Towns and Villages in the Cotswolds
The Cotswolds is a small area of about 800 square miles. You can drive across from Burford to Cheltenham in an hour, or drive north to south from Chipping Campden to Bath in 90 minutes. It may be small, but this area is packed with things to do and see.
You can "do" the Cotswolds in a couple of days. Spend two nights in Stow-on-the-Wold, explore a few of the nearby villages, drive up to Chipping Campden and Broadway. But there is much more to the Cotswolds. This section tells you about the main market towns (small towns that were historically a market center) and things to do and see in the surrounding villages. We divide the Cotswolds into North and South, using the A40 highway that goes from Oxford to Cheltenham as the dividing line, then focus on the market towns for each section.
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Towns and Villages of the North Cotswolds
When visiting a Cotswolds Town lists some of the basics of the Cotswolds towns and villages.
Broadway is a perfect golden Cotswolds village with a long, wide high street lined with beautifully restored old houses. Read more
Burford is not a typical golden Cotswold village, but instead is a collection of mixed styles of historic buildings on a hillside sloping down to the River Windrush. Read more
Chipping Campden is the perfect golden Cotswold town set in a beautiful valley. If you can visit only one town, this is the one. Read more
Chipping Norton, on the north-eastern edge of the Cotswolds, is not a tour bus destination and feels more like a "real town". Read more
Stow-on-the-Wold is the center of the Cotswolds and one of the most "visited" towns. It is historic and beautiful and sometimes a bit crowded. Read more
Winchcombe is not a typical golden Cotswolds town. The main street is lined with an eclectic mix of historic building styles and a beautiful church with grotesques looking down at you from the roof. Read more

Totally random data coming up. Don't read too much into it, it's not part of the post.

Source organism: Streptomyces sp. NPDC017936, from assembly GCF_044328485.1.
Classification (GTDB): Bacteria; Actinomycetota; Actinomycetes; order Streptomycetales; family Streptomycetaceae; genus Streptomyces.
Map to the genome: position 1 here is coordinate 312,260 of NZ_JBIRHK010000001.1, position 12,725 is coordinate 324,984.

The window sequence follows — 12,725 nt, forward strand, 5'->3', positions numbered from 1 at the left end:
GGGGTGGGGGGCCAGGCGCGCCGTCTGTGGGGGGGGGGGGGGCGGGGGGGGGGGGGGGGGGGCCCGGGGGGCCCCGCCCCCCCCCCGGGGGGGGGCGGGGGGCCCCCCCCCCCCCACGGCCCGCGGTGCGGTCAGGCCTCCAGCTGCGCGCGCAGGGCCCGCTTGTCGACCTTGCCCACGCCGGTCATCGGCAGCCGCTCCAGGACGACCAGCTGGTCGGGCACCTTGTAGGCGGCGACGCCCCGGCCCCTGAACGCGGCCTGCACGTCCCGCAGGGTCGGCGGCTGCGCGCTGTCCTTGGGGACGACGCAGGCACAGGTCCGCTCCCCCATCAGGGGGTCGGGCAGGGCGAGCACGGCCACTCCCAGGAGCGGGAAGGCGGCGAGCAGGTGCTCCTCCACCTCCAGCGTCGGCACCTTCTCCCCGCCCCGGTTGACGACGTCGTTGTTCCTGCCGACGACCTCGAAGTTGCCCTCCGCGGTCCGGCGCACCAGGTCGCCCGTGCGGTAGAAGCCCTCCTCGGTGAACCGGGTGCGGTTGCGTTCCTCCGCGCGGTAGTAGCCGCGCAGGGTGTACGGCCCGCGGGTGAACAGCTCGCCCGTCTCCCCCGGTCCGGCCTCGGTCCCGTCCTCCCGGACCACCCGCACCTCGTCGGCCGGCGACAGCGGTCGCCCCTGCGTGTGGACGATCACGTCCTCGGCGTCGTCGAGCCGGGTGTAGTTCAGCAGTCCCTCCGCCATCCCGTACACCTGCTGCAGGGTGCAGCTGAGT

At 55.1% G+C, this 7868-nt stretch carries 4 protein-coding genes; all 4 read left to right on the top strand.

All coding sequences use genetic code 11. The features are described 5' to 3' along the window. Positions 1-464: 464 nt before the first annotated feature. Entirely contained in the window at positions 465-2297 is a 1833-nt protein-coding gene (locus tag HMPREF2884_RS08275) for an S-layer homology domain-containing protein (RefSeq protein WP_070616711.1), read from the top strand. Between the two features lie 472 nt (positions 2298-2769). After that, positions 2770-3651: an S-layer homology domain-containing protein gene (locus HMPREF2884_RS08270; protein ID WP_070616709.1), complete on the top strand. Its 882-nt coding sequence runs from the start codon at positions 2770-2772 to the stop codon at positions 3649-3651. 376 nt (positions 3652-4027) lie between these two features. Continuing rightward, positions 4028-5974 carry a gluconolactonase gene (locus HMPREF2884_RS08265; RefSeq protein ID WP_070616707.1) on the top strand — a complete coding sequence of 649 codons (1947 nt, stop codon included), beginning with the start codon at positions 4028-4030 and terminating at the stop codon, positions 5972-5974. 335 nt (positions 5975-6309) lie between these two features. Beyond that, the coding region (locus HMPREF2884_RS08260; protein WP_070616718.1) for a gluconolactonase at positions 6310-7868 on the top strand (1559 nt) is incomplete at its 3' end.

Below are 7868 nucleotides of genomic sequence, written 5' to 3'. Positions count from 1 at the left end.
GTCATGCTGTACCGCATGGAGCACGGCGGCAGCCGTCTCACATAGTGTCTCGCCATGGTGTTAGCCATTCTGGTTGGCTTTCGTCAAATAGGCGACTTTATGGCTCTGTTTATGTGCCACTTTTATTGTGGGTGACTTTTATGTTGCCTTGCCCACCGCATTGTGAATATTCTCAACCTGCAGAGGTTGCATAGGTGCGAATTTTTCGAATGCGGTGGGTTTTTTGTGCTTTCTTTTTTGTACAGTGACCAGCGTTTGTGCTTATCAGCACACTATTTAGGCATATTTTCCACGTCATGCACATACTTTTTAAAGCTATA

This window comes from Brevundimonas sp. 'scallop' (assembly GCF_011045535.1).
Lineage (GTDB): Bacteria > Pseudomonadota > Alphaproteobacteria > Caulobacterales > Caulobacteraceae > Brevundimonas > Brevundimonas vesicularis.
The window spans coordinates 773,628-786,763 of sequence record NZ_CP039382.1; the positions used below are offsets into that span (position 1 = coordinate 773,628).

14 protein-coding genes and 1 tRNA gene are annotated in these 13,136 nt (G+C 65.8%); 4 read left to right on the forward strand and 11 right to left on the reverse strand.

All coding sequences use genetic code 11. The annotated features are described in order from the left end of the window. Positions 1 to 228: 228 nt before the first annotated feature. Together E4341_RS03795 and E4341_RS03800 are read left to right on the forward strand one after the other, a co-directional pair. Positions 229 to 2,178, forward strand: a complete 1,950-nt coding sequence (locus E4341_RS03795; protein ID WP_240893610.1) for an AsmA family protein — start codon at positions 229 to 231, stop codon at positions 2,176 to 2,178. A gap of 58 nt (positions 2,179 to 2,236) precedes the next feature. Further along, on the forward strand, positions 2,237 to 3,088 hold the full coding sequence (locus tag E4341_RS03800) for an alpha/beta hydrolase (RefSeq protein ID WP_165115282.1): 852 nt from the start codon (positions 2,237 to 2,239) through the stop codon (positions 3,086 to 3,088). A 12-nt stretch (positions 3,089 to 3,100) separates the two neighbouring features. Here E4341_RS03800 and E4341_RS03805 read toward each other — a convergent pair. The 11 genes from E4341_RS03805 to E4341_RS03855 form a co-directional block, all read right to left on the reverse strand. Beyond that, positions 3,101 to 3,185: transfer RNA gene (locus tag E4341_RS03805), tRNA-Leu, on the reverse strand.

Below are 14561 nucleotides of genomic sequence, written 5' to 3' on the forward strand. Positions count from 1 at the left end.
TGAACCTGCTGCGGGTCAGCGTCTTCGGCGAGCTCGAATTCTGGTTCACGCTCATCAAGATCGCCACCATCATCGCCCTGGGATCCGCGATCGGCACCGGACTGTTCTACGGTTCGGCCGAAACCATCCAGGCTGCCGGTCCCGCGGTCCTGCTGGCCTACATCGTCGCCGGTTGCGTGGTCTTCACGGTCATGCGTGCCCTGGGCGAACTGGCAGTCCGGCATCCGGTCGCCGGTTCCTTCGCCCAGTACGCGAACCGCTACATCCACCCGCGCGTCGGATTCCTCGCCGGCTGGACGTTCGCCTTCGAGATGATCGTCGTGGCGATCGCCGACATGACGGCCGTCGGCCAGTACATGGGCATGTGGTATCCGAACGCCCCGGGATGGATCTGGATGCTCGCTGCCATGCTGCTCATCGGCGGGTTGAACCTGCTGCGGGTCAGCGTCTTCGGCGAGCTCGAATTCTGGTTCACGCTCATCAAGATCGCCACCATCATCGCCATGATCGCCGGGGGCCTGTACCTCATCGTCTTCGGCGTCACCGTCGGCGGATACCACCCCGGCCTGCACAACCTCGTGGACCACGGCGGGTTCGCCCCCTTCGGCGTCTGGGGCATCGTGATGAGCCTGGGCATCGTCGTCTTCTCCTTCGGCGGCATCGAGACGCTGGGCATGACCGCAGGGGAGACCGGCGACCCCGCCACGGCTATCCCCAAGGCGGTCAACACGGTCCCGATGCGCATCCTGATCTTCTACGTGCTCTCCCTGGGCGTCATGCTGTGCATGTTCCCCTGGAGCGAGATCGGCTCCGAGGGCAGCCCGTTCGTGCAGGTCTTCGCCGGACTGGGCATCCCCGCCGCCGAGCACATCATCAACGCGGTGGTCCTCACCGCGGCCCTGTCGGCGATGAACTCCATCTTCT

Towns and Villages of the South Cotswolds
Cirencester, the "capital of the Cotswolds", has its roots in Ancient Rome (you can find some remains in this area). It is larger than the other market towns and is busy with locals and tourists. Read more
Lechlade is a very non-Cotswolds town at the south-eastern edge of the Cotswolds where the Rivers Coln and Leach join the River Thames. Read more
Minchinhampton is a delightful Cotswold-stone town sitting high up on the edge of the Minchinhampton Commons. Read more
Nailsworth is not your typical Cotswold market town and is frequently overlooked by tourists, but is a charming town in a wonderful area. Read more
Stroud and the Five Valleys was an industrial center in the 18th and 19th centuries. Stroud has retained some of that industrial "grittiness" and is more of a town for locals than visitors, but this area is exceptional and should not be missed. Read more
Tetbury, in the southern most part of the Cotswolds, is known for its antique stores and the Royals who live nearby. It is a very upscale, and beautiful, Cotswold town. Read more
Wotton-under-Edge in the south-western corner of the Cotswolds, is too far away from the center of the Cotswolds to be a tourist destination, so it has retained a "real town" feel. Read more
Bath is an easy day trip from the Cotswolds or spend a few nights there before or after your Cotswolds trip. Read more
Highgrove House and the Duchy Home Farm are near Tetbury in the south Cotswolds. You can buy their produce at the Veg Shed. They have a Highgrove shop in Tetbury. Read more
The Cotswold Food Store and Cafe is near Stow-on-the-Wold in the north Cotswolds. Good food shop with a cafe for lunch and afternoon tea. Read more
Locations of supermarkets for when you want to do a big shop in the Cotswolds. Read more